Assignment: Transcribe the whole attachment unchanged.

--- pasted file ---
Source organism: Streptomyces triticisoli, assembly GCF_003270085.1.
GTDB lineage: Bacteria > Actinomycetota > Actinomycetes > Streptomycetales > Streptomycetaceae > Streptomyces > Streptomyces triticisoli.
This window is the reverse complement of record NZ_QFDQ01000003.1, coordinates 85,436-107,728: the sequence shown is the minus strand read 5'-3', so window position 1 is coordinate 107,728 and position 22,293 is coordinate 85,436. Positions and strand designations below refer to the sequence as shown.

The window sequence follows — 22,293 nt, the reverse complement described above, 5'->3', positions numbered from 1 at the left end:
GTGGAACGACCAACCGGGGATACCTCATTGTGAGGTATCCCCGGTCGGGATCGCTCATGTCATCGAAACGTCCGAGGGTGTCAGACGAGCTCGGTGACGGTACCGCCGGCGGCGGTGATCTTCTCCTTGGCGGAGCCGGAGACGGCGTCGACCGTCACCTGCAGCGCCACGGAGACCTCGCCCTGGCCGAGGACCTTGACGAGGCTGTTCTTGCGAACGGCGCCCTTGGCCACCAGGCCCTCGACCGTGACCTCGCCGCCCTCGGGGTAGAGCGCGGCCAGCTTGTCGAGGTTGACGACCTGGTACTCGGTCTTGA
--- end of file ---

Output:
Source organism: Streptomyces triticisoli, assembly GCF_003270085.1.
GTDB lineage: Bacteria > Actinomycetota > Actinomycetes > Streptomycetales > Streptomycetaceae > Streptomyces > Streptomyces triticisoli.
This window is the reverse complement of record NZ_QFDQ01000003.1, coordinates 85,436-107,728: the sequence shown is the minus strand read 5'-3', so window position 1 is coordinate 107,728 and position 22,293 is coordinate 85,436. Positions and strand designations below refer to the sequence as shown.

The window sequence follows — 22,293 nt, the reverse complement described above, 5'->3', positions numbered from 1 at the left end:
GTGGAACGACCAACCGGGGATACCTCATTGTGAGGTATCCCCGGTCGGGATCGCTCATGTCATCGAAACGTCCGAGGGTGTCAGACGAGCTCGGTGACGGTACCGCCGGCGGCGGTGATCTTCTCCTTGGCGGAGCCGGAGACGGCGTCGACCGTCACCTGCAGCGCCACGGAGACCTCGCCCTGGCCGAGGACCTTGACGAGGCTGTTCTTGCGAACGGCGCCCTTGGCCACCAGGCCCTCGACCGTGACCTCGCCGCCCTCGGGGTAGAGCGCGGCCAGCTTGTCGAGGTTGACGACCTGGTACTCGGTCTTGA